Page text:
27 NOVEMBER 1936, Page 3

Milk In an address to the committee of Government sup-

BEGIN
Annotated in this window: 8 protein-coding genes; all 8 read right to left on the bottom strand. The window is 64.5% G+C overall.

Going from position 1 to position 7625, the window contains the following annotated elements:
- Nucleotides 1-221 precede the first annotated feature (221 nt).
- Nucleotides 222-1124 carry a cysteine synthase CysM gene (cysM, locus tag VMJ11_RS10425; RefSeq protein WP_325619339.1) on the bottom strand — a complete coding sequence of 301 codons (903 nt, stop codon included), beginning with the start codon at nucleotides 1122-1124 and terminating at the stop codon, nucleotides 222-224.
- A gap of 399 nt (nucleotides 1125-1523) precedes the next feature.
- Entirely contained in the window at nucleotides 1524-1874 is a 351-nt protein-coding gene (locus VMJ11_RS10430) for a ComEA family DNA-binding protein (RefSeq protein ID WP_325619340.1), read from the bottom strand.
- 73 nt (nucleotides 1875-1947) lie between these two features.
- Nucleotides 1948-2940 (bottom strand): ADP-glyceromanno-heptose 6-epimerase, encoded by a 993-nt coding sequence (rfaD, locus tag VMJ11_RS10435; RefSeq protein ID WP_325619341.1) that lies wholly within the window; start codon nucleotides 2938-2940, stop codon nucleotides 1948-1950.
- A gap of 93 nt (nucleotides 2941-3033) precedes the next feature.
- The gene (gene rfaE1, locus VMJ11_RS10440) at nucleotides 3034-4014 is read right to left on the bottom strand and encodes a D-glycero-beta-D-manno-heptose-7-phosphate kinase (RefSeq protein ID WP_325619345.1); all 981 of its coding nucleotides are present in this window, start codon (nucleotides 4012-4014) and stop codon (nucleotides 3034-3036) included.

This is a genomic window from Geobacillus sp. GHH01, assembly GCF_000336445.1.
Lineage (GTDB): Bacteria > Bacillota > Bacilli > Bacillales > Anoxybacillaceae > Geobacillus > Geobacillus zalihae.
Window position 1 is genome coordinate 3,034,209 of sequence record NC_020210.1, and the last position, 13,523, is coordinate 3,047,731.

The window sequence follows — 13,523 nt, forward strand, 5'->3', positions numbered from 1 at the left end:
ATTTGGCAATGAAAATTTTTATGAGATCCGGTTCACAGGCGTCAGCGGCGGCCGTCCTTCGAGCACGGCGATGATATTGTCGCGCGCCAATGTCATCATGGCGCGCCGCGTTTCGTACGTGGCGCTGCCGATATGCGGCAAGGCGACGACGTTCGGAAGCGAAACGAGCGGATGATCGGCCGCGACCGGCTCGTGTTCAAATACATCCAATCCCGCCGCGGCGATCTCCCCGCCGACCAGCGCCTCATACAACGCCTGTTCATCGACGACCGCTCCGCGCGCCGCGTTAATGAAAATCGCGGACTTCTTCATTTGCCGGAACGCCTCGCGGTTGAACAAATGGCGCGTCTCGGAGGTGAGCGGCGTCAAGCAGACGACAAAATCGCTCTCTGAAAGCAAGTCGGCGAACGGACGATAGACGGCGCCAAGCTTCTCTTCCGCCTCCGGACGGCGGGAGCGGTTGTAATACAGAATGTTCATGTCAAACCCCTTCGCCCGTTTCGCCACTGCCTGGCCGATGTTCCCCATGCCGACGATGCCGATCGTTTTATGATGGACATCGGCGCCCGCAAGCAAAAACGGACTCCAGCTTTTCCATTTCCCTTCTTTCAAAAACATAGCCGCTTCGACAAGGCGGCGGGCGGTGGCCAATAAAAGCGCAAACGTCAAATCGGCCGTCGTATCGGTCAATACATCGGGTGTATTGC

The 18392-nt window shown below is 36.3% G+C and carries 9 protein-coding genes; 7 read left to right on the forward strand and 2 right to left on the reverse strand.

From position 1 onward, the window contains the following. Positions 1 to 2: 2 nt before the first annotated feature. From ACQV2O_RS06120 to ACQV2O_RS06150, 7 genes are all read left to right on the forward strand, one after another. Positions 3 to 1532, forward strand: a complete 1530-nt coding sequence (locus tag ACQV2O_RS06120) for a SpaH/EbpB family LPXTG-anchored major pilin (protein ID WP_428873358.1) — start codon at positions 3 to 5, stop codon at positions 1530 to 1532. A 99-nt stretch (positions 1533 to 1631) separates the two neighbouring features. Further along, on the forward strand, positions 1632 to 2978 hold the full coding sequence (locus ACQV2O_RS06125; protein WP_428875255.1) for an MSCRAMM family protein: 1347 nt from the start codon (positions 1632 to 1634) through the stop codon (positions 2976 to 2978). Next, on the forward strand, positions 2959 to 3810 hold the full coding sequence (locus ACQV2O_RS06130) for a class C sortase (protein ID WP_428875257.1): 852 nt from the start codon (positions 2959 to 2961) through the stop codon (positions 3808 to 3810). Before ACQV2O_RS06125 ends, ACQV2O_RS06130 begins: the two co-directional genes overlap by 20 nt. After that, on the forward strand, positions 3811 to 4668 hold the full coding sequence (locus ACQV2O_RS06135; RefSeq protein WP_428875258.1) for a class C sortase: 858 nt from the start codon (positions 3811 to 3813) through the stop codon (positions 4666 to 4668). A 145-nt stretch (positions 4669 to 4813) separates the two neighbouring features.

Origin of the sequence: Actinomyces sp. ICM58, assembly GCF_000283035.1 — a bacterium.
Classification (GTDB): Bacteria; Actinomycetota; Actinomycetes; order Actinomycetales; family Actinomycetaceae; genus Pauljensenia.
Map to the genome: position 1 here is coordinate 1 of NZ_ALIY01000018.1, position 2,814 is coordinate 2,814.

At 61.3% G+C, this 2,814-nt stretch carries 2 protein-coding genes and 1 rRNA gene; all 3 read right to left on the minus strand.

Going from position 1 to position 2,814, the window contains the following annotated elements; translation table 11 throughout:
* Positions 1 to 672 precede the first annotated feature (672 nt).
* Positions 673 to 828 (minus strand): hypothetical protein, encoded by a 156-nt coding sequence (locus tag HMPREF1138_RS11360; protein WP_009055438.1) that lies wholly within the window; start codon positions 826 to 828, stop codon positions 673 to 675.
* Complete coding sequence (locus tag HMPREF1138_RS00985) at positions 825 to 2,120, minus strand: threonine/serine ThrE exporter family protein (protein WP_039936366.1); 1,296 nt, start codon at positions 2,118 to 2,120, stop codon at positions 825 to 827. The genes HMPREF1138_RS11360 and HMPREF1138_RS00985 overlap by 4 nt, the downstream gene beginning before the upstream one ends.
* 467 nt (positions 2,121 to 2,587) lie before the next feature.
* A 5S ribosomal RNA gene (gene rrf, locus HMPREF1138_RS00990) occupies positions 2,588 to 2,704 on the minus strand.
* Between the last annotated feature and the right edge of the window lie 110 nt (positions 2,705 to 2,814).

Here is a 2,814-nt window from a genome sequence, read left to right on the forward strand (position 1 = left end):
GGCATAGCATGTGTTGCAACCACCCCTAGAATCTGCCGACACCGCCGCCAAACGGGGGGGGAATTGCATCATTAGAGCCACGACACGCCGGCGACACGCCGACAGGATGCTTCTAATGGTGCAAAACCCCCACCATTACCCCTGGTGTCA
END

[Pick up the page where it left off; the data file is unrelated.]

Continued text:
porters who are studying the question of nutrition, Sir Kingsley Wood once again emphasised the unique nutritional value of milk, and said that no greater advance could be made towards a higher standard of nutrition than a general increase in consumption of it. This is, by now, well known and recognised, and propaganda may already have had some effect in increasing con- sumption ; and the astonishing success of the Milk Bars recently opened in London seems to indicate some such change in popular habits. Sir Kingsley Wood, however, rightly insisted that it is among children and nursing and pregnant mothers that an increase in consumption of milk is most to be desired ; the milk-in-schools scheme is a most valuable means to that end. A recent enquiry among school children in Ayrshire has shown that in the cases examined over 50 per cent. of the children—over 75 per cent. of the poorest=drink no milk and far too much tea. It showed also, however, that, owing to the cost, in certain cases a decrease in consumption occurred after the introduction of the milk-in-schools scheme ; if the scheme is to have its full effect it seems clear that free or cheap milk must be provided.